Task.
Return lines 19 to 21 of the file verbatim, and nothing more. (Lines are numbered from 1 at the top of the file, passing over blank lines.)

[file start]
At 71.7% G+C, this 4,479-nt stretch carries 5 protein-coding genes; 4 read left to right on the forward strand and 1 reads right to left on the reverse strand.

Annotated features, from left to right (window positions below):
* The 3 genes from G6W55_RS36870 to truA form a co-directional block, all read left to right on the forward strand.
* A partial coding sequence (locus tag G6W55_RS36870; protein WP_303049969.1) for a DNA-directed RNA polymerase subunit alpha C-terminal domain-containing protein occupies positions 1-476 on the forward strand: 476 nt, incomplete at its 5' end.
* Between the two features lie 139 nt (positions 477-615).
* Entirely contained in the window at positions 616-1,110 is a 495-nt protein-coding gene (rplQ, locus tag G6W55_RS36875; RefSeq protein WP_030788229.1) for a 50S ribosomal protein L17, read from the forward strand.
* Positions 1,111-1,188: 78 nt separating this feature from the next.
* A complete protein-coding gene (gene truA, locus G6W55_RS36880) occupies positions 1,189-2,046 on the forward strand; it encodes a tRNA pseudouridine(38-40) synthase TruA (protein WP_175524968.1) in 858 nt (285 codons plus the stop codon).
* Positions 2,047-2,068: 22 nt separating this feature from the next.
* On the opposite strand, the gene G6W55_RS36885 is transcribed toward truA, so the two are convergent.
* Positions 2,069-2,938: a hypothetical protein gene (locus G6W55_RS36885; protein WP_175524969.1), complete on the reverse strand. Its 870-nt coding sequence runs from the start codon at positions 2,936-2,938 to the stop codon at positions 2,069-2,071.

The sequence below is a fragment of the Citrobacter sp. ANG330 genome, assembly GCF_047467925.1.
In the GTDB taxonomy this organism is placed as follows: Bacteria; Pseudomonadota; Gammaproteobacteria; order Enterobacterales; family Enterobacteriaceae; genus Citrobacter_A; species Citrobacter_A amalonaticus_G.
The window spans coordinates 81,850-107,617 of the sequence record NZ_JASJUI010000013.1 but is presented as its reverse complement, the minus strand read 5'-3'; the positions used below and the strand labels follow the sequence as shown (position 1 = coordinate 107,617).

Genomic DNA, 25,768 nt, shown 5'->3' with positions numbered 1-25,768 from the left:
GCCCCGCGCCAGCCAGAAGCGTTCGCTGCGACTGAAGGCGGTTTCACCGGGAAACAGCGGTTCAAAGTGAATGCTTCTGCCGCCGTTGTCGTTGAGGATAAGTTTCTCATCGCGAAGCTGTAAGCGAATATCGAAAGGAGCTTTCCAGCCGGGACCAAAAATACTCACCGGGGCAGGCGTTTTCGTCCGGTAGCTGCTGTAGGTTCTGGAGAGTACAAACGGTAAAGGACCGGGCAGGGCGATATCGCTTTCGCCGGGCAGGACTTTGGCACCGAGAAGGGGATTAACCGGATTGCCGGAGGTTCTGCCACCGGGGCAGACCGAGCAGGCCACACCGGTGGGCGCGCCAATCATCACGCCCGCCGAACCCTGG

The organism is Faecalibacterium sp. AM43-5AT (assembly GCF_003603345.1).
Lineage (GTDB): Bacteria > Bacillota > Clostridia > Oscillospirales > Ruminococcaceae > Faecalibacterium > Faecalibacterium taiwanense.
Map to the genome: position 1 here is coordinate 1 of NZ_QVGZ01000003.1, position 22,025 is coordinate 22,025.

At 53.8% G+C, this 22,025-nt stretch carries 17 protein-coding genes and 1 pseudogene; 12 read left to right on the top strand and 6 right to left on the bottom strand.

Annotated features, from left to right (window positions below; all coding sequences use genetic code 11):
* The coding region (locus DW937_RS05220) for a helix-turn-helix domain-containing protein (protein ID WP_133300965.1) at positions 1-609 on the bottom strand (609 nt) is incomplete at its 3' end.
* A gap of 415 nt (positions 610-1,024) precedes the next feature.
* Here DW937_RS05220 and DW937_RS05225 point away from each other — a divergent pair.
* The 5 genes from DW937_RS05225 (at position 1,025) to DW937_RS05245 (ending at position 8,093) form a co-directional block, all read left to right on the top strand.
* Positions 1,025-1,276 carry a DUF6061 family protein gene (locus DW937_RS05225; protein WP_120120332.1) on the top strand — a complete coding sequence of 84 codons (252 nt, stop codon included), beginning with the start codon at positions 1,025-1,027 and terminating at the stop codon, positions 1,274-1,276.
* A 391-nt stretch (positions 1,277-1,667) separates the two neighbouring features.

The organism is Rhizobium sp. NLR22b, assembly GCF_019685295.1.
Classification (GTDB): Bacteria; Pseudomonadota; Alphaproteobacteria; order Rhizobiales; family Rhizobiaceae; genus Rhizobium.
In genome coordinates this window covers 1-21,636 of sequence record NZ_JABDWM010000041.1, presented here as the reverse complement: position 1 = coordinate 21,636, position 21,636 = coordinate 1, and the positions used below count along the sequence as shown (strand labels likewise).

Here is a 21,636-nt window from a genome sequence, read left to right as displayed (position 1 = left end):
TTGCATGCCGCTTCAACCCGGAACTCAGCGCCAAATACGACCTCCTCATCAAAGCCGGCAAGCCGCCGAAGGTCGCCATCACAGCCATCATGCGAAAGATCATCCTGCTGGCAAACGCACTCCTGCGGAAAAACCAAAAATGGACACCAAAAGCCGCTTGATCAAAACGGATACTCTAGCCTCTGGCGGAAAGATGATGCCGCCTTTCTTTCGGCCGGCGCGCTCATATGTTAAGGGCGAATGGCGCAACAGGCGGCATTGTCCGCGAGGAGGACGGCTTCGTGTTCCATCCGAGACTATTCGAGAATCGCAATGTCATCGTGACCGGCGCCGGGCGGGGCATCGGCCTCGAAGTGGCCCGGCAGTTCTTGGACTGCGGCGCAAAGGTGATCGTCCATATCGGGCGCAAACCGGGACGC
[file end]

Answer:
Map to the genome: position 1 here is coordinate 1 of NZ_QVGZ01000003.1, position 22,025 is coordinate 22,025.

At 53.8% G+C, this 22,025-nt stretch carries 17 protein-coding genes and 1 pseudogene; 12 read left to right on the top strand and 6 right to left on the bottom strand.

Annotated features, from left to right (window positions below; all coding sequences use genetic code 11):